Voting, Welfare and Registration: The Strange Fate of the État-Civil in French Africa, 1945-1960

Frederick Cooper

    Research output: Chapter in Book/Report/Conference proceedingChapter

    Abstract

    In 1946, the French constitution made colonial subjects in Africa into citizens. Having been content to rule 'tribes' via their 'chiefs', at that point it had to track individuals entitled to vote and receive social benefits. The new citizens retained their personal status - regulating marriage, filiation, and inheritance - under Islamic law or local 'customs' rather than through the civil code. That posed a dilemma for French officials, for the état-civil did not just record life events, but symbolized the integration of all into a single body of citizens. French officials and legislators - including African representatives - could not agree on whether the multiple status regimes necessitated two états-civils or one. In the end, officials were too torn between their recognition of difference among peoples under French rule and their desire for singularity to put in place a consistent policy of identification, registration, and surveillance. They bequeathed the problem to their successors.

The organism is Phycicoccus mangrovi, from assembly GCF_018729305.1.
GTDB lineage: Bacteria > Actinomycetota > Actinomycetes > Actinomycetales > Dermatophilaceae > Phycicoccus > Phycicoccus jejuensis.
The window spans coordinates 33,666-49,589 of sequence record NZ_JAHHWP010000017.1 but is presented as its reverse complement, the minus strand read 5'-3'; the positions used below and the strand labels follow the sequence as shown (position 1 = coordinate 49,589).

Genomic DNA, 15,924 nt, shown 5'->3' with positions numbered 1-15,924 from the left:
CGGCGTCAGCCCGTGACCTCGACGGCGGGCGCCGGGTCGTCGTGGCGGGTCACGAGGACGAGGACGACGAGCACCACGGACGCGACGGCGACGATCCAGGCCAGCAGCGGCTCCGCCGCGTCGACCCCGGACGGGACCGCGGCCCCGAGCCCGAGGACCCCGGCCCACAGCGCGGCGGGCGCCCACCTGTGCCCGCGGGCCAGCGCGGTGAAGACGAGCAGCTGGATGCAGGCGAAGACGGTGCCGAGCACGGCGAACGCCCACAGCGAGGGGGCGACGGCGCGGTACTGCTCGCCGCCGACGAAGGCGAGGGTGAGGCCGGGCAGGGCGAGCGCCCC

Original languageEnglish (US)
    Title of host publicationRegistration and Recognition
    Subtitle of host publicationDocumenting the Person in World History
    PublisherOxford University Press
    ISBN (Electronic)9780191760402
    ISBN (Print)9780197265314
    DOIs
    StatePublished - Jan 30 2014

    Keywords

    • Citizenship
    • Colonialism
    • Differentiation
    • France
    • Identification
    • Marriage
    • Personal status
    • Registration
    • Surveillance
    • État-civil

    ASJC Scopus subject areas

    • Arts and Humanities(all)

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